Long-Term Care: Choosing the Right Place

Many of us hope to stay in our homes as we grow older. Often we are able to do that. But later in life-usually by our 80s and 90s-some of us need a hand with everyday activities like shopping, cooking, or bathing. A few of us need more help on a regular basis. Maybe that means it's time to move to a place where expert care is available around-the-clock.

Where to start

Do you think that your family member can't live at home any longer? It might be your husband or wife, a parent, aunt or uncle, or even a grandparent. You've added a hand rail on the front steps and grab bars in the bathroom. You made plans for a home health aide to come to the house every day. You arranged for help with meals, and you visit every day. But now you wonder if staying at home is the best choice. Where do you go for help? Here are some answers to that and other questions that you might have as you look for the best place for you or your relative to live.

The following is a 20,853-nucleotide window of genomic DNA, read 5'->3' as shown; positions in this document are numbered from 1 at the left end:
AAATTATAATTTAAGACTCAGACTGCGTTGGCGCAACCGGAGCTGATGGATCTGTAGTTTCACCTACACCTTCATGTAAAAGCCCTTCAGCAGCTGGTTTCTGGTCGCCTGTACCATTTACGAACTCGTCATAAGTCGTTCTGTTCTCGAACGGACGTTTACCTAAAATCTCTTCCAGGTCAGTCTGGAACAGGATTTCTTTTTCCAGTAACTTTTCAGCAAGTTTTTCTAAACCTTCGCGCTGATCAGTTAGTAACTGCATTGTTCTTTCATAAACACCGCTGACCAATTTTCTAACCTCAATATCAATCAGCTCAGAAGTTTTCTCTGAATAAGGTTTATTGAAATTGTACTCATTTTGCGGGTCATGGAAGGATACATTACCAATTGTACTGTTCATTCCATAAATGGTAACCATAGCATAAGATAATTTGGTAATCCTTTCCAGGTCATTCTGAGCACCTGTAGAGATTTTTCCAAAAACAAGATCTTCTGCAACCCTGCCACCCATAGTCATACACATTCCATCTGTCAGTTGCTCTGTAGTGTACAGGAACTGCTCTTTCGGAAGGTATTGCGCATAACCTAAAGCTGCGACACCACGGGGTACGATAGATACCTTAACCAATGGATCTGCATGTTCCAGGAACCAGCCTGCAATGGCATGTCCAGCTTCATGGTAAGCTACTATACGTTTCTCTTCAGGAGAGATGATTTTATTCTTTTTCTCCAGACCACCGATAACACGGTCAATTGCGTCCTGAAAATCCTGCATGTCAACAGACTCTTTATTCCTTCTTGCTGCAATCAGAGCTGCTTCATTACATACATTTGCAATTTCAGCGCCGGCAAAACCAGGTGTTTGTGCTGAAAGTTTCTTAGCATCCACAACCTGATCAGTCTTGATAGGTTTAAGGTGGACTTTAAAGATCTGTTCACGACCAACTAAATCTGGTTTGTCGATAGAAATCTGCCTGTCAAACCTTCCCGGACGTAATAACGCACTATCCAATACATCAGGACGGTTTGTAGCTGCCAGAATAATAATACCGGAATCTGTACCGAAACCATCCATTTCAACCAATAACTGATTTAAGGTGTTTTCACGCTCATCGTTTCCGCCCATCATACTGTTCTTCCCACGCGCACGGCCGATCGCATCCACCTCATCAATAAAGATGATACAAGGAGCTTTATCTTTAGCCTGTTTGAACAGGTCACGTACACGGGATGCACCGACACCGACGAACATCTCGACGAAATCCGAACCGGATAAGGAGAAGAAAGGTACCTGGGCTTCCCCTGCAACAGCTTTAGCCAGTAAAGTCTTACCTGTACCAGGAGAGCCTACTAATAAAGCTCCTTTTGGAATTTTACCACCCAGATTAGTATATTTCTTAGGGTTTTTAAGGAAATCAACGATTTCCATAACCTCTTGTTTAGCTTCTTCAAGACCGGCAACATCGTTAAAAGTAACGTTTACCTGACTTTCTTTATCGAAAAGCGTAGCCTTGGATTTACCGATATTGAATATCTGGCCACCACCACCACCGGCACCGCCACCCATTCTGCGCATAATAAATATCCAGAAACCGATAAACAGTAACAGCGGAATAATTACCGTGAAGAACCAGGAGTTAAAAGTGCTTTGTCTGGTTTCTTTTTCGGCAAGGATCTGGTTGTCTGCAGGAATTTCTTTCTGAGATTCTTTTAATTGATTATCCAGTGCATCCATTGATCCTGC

Sometimes the need for help grows over time. For example, Bob is 87 years old. He has lived alone since his wife died ten years ago. For the last few years, he has needed more and more help doing things for himself. First, he had trouble making meals. So, he ate a big lunch at the local senior center until last year when he gave up driving. Now sometimes his daughter drops off meals. Other times meals are delivered by a local program. The stairs in his house are getting too hard to climb. Bob also forgets more and more things. He often forgets to take his blood pressure medicine. He has also left the burner on the stove turned on several times. He doesn't want to move in with his daughter and her family, so Bob and his daughter are looking for a new place for him to live.